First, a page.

The Wits Game Design Society is working on a project that aims to grow the industry and change the face of game design in South Africa.
Game design has seen significant growth internationally, but in South Africa it is an industry that remains under the radar.
THE Wits Game Design Society (GDS) aims to raise awareness about the industry along with reaching out to more people through a new and as yet, unnamed, project. Based at the Wits School of Arts, the society wants to change the face of game design in South Africa.
Wits GDS is registered with Wits Citizenship and Community Outreach (WCCO). Game Design is a course that is offered at Wits and is offered through two different faculties. The Bachelor of Arts in Digital Arts (BA Digital Arts) specialises in creative production and Bachelor of Engineering Science in Digital Arts (BEngSc Digital Arts) specialises in development.
The society is in the process of launching a project that aims to raise funds and awareness. Their intention is to also reach out to communities and hold public events that promote an awareness about the industry and Game Design as a prospective career.
One aspect of their project involves raising funding for needy students. Lucky Nkosi, final year BEngSc Digital Arts and co-founder, said: “This is going to be a means of not only raising money for funds but drawing attention to our amazing field.”
Second year BEngSc Digital Arts and another founder of Wits GDS Keith Witelson added that education is something that should be offered to all and by being “able to offer a bursary to an underprivileged students we would be able to bring the right people into the course,” regardless of their financial background.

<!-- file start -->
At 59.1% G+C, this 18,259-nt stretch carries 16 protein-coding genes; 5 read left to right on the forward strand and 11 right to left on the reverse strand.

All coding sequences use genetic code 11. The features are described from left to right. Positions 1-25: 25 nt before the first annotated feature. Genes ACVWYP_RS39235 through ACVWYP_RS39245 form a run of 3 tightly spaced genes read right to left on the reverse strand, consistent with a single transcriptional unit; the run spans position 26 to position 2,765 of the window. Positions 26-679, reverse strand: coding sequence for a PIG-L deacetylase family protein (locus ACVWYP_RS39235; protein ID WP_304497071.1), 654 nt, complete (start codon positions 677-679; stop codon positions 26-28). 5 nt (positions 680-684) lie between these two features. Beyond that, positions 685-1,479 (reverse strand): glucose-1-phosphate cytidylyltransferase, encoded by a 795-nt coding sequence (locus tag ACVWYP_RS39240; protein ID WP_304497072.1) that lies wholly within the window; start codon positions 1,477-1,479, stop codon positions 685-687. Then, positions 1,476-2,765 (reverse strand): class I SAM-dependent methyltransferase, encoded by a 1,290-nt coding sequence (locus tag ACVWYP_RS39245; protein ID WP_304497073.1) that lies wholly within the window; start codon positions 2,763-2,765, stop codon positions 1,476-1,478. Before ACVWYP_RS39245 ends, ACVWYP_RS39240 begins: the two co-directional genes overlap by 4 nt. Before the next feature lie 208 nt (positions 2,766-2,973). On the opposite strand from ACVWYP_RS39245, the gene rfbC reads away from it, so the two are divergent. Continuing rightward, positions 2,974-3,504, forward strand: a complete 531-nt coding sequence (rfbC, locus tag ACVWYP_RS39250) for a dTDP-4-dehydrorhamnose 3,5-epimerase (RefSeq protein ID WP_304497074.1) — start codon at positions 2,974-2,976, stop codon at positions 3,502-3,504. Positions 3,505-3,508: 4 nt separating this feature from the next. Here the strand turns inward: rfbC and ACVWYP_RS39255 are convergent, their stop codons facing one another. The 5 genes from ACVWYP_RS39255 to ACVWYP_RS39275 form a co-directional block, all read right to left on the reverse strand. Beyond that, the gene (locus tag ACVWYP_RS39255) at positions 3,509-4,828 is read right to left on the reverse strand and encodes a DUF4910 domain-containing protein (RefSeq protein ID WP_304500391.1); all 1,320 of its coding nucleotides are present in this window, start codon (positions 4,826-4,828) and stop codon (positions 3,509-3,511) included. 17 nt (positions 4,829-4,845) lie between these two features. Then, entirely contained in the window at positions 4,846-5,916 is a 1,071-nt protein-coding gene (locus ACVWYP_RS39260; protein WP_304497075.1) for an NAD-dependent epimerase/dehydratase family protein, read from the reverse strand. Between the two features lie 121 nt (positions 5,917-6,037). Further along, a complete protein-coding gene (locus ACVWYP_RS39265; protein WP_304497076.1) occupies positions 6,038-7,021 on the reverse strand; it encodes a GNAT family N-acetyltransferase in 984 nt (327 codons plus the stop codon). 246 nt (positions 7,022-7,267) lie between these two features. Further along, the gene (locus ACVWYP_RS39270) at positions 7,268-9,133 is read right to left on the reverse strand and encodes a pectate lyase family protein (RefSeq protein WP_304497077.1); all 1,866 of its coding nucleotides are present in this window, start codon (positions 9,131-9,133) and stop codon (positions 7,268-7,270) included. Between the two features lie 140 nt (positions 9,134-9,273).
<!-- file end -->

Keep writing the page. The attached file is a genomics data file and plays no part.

Over and above creating awareness and raising funds, the Wits GDS plans to be involved in community outreach programmes. They intend to go into spaces that students occupy, especially underprivileged schools, and teach them about game design with future hopes of including them in the field. This will create opportunities for students of all ages to experiences and learn about game design and making it something they can consider doing as a future degree.
The project is working on a series of different workshops that will be put into play when the project is officially off the ground. These workshops include, but are not limited to, programmes like “Game development 101, cosplay costume creation and applying game design theory to real world problems,” said Witelson.
Witelson and Nkosi see this project as one that will continue to grow in the long term and reach a larger community of students. As Wits GDS grows, the focus will not only be on game design but also having students engage with “interesting media and interacting with one another in new and vibrant ways,” said Witelson.